How Low can you Go? Nanoscale Membranes for Efficient Water Electrolysis

17 January 2024, Version 1
This content is a preprint and has not undergone peer review at the time of posting.


Motivated by the need to lower the cost of hydrogen (H2) production by water electrolysis, significant research efforts are focused on making proton (H+) exchange membrane (PEM) water electrolyzers more efficient and capable of operating at higher current densities. These aims can be met by making H+ conducting membranes thinner, which has the effect of lowering ohmic drops across the membrane that represent the largest efficiency loss at high current densities (>2 A cm-2). However, decreasing membrane thickness below 50 microns is not trivial due to trade-offs between membrane resistance, H2 cross-over (safety), membrane degradation, and manufacturing throughput. Herein, descriptions of key processes, limitations, and trade-offs that arise in thin membranes are provided that can be used to guide the design of ultrathin (i.e., sub-micron thick), low-resistance membrane materials that have potential to transform the field of clean H2 production.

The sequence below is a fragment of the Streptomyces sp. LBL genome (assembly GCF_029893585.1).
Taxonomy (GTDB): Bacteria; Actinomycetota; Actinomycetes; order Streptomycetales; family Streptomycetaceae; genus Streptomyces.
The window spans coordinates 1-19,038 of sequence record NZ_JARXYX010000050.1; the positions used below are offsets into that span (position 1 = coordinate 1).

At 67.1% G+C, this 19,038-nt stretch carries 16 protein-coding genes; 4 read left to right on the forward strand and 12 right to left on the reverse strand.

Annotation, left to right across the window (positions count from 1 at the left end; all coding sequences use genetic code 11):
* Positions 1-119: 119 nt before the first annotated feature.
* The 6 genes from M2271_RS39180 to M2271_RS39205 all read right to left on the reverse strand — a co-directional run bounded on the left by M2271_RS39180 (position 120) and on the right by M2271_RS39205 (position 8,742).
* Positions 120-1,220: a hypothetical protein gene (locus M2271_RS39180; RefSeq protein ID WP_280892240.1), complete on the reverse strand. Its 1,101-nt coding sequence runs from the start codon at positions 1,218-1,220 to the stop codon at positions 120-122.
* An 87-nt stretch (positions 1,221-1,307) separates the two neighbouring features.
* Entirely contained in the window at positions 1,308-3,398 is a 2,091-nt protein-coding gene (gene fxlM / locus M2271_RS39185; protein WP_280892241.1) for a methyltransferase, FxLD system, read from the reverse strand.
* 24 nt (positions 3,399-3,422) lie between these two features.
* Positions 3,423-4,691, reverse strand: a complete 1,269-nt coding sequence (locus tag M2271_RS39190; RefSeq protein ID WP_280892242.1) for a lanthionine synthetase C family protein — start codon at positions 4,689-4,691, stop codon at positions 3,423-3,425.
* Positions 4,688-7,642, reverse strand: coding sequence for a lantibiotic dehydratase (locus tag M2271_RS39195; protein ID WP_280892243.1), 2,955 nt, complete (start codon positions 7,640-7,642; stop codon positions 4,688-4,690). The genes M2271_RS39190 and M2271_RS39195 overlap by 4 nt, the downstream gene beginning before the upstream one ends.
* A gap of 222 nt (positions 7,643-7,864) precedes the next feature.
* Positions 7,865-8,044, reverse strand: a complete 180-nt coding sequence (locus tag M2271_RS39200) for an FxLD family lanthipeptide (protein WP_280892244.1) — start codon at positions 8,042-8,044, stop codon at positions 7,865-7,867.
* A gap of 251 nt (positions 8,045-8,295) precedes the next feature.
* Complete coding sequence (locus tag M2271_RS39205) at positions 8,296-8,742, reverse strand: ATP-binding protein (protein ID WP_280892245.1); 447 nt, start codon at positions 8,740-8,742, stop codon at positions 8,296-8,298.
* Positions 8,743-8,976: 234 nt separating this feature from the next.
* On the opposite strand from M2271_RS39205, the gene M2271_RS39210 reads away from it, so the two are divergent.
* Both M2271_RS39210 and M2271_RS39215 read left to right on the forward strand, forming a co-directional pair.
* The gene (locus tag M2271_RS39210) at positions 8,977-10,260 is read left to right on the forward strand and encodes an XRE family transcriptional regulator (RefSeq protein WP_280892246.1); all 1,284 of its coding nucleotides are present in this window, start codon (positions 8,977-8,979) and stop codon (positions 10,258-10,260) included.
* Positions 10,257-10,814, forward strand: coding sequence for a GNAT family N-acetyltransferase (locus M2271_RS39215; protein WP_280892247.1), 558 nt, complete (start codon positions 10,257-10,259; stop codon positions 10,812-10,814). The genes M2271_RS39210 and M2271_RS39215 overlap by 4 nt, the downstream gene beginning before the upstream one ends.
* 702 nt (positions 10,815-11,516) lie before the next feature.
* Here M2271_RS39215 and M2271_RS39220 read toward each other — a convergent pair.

water electrolysis

Supplementary materials

Description of technoeconomic analysis
A description of model calculations and technoeconomic analysis used to generate Figure 1c.


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